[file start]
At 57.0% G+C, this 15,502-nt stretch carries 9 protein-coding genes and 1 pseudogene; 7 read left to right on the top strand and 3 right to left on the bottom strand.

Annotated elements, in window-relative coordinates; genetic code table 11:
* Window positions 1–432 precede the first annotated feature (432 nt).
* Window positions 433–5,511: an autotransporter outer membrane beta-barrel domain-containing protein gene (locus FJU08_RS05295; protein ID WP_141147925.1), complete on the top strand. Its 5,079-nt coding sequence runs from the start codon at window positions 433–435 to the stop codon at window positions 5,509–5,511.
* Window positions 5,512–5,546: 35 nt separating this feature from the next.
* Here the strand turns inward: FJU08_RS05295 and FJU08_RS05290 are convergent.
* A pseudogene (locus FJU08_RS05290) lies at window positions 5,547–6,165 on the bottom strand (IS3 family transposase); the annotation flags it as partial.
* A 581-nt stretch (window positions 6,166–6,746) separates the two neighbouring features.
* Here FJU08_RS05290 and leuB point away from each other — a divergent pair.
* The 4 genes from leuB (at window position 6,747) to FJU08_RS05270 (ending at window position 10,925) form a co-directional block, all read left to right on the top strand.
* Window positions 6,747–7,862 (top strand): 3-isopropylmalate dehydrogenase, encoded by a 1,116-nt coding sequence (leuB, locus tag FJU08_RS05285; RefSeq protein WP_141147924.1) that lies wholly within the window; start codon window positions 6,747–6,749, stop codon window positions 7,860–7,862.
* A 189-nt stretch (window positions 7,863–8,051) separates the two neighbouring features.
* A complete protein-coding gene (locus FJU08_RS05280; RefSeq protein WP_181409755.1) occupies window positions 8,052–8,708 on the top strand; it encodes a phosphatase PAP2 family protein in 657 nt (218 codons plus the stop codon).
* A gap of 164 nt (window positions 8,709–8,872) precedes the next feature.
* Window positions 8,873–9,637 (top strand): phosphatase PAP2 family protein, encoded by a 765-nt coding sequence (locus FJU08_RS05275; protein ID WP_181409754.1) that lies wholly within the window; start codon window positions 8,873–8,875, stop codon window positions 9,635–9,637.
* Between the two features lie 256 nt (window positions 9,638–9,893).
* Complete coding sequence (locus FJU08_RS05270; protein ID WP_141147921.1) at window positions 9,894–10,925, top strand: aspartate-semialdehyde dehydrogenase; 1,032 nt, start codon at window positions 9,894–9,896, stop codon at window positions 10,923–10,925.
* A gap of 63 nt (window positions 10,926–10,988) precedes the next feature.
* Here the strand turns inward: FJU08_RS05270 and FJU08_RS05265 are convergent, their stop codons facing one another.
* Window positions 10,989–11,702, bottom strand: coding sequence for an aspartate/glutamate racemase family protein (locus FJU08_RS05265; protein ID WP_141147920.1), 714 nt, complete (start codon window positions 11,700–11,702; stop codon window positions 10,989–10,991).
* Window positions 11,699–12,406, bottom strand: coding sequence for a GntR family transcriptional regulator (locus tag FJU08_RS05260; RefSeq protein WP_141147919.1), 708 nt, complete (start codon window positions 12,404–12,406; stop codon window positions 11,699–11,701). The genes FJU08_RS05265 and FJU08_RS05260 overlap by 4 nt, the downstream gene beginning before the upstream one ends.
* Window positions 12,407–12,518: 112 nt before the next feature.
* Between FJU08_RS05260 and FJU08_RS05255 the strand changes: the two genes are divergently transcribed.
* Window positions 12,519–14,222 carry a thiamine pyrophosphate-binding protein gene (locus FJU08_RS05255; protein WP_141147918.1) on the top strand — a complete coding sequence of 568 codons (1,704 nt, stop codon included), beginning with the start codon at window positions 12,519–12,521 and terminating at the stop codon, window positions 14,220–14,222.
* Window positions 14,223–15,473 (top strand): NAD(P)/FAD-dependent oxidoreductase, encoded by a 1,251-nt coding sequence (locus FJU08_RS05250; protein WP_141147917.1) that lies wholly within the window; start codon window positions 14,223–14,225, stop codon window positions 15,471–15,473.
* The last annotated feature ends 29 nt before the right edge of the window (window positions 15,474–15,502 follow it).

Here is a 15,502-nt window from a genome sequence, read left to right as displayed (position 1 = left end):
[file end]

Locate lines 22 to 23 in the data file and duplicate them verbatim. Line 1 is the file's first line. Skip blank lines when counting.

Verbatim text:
* Window positions 12,407–12,518: 112 nt before the next feature.
* Between FJU08_RS05260 and FJU08_RS05255 the strand changes: the two genes are divergently transcribed.